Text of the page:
Friday, June 11, 2010
Thursday, June 10, 2010
In the beginning of the contest with Britain, when we were sensible of
danger, we had daily prayers in this room for divine protection. Our prayers,
sir, were heard; and they were graciously answered. All of us who were engaged
in the struggle must have observed frequent instances of a superintending
Providence in our favor. To that kind of Providence we owe this happy
opportunity of consulting in peace on the means of establishing our future
national felicity. And have we now forgotten that powerful Friend? Or do we
imagine that we no longer need (His) assistance?
God's Providence was certainly in evidence at the beginning of this nation and it is certainly needed at this time of peril.
" I, therefore, beg leave to move:
"That hereafter prayers, imploring the assistance of Heaven and its blessing on our deliberations, held in this assembly every morning before we proceed to business, and that one or more of the clergy of this city be requested to officiate in that service."
Revisionist historians have painted the Founding Fathers as best Deists and at worse self-serving selfish beings concerned with their own welfare. Do the above statements sound like the Founding Fathers were Godless, non God fearing men...by no means. Read your original sources...not commentary by revisionist historians who are working towards their own agenda. They wound up not having daily prayers in the AM at the beginning of business not because they did not want to but because the colonies had not considered it in the budget....clergymen in Philadelphia were paid for their services daily. Things turned out pretty well...I guess God did not consider paid for prayers necessary but only the goodness in the hearts and souls of the founders.
Wednesday, June 9, 2010
The disclaimer read:
This book is a product of its time and does not reflect the same values as it would if it were written today. Parents might wish to discuss how views on race, gender, sexuality, and interpersonal relations have changed since this book was written before allowing them to read this classic work.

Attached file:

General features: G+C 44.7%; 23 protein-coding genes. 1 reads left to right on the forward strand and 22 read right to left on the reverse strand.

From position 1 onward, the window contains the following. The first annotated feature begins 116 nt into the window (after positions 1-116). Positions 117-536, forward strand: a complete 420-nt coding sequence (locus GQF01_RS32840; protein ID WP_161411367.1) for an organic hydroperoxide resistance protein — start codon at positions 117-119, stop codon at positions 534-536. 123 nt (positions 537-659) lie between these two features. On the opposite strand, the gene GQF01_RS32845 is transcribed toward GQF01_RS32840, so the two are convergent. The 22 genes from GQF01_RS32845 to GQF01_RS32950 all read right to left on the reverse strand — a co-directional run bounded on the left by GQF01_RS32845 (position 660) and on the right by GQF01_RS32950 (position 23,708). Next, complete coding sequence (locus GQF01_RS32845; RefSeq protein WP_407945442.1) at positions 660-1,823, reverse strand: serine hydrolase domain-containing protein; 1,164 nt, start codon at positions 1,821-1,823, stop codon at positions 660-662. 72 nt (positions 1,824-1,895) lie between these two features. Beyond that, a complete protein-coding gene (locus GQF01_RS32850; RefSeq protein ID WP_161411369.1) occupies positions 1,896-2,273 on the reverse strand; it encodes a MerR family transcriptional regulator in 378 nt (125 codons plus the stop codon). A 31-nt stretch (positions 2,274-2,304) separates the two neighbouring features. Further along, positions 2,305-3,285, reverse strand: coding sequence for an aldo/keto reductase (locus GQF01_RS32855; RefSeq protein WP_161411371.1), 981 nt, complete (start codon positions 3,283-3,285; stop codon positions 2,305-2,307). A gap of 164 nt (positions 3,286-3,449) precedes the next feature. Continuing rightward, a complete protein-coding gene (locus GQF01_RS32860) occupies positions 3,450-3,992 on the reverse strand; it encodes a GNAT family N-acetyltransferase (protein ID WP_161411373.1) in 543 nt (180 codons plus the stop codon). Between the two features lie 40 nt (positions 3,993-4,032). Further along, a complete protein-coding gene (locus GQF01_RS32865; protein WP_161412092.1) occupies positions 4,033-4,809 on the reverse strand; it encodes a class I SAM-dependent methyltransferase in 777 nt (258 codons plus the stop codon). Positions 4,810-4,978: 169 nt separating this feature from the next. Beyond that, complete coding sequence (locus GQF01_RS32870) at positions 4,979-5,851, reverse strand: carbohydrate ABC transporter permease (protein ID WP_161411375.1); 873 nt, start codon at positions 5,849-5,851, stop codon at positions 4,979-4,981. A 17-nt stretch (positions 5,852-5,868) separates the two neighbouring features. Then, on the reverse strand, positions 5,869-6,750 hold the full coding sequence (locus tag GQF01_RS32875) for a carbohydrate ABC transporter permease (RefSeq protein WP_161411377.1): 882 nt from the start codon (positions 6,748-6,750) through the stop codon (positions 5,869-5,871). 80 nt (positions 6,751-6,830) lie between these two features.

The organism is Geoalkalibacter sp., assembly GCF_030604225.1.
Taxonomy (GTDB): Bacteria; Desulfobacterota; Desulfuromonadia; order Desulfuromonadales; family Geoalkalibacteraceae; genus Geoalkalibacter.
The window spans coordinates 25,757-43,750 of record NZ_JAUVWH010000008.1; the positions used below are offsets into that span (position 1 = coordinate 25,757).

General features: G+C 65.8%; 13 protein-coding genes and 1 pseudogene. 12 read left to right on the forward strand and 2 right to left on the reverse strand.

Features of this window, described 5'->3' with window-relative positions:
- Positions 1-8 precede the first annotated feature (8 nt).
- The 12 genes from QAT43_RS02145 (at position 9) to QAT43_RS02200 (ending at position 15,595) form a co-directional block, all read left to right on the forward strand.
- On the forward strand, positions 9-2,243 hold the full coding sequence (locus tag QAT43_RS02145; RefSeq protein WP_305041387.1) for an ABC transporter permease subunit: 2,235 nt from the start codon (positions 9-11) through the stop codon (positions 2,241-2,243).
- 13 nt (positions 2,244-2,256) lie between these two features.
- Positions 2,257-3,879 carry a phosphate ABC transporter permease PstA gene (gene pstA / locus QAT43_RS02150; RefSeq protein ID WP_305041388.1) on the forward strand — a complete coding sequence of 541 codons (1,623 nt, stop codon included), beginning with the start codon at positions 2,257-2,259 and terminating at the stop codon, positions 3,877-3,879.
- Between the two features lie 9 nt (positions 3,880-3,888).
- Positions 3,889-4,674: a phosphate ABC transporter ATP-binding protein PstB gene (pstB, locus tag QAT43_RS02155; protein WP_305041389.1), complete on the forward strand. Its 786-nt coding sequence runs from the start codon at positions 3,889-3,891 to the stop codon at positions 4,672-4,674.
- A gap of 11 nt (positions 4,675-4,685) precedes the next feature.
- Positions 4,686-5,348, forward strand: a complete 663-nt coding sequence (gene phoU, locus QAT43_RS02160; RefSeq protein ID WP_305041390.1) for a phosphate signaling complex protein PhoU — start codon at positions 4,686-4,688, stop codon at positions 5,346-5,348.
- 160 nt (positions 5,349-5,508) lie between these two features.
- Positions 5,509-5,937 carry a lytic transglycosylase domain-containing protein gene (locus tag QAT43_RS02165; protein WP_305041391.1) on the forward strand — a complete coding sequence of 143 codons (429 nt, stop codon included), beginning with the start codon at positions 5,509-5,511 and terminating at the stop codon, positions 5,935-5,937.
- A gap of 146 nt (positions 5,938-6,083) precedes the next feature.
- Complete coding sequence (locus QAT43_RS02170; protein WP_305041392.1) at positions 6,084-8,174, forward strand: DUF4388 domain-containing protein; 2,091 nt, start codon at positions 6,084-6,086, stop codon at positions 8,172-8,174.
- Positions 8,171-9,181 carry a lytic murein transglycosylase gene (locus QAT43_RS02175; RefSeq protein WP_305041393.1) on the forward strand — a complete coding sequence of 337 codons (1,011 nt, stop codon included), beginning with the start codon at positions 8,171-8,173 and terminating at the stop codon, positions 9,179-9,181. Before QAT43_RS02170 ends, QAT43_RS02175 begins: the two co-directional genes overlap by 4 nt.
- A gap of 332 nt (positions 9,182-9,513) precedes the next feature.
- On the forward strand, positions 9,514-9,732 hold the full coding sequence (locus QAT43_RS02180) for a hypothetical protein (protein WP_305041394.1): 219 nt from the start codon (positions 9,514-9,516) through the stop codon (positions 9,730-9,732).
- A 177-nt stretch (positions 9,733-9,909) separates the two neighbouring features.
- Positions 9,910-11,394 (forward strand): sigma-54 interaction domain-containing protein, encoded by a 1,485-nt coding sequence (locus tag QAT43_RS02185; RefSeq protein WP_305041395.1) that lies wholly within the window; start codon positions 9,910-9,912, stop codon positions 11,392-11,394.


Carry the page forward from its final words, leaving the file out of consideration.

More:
If you disagree with this UN-American point of view send your comments to:
PO Box 3005
Radford VA 24143-3005
Only in America!!!!
Saturday, June 5, 2010
Thursday, June 3, 2010
Perhaps it was not on your required reading list at law school but I invite you to stroll over to the Library of Congress, if you were able to get a library card in light of the sparsity of your identification documents, and pick up a copy of The Christian Life and Character of the Civil Institutions of the United States, by Benjamin F. Morris, and published by American Vision Press, Powder Springs, Georgia. This 1060 page tome, which took over 12 years to research and write, gives original sources of proof that establishes the Christian Life and Character of the Civil Institutions of the United States dating back to the first settlements in the 1600s. Indirectly since much of the reasoning used in establishing these early civil institutions and codes and behavior were taken from the Christian bible which I am sure you must know includes the Old Testament, Judaic elements were also included in the earliest civil life and settlements of this country.
It is true that we are a nation of many religions but our Founders and the leaders who formulated civil life and institutions in the 1600s used Judeo-Christian values in doing so. Do yourself a favor and read it; I believe it will broaden your vision of the United States and give you and more realistic perspective of who we are.
Richard W. Gorski, M.D.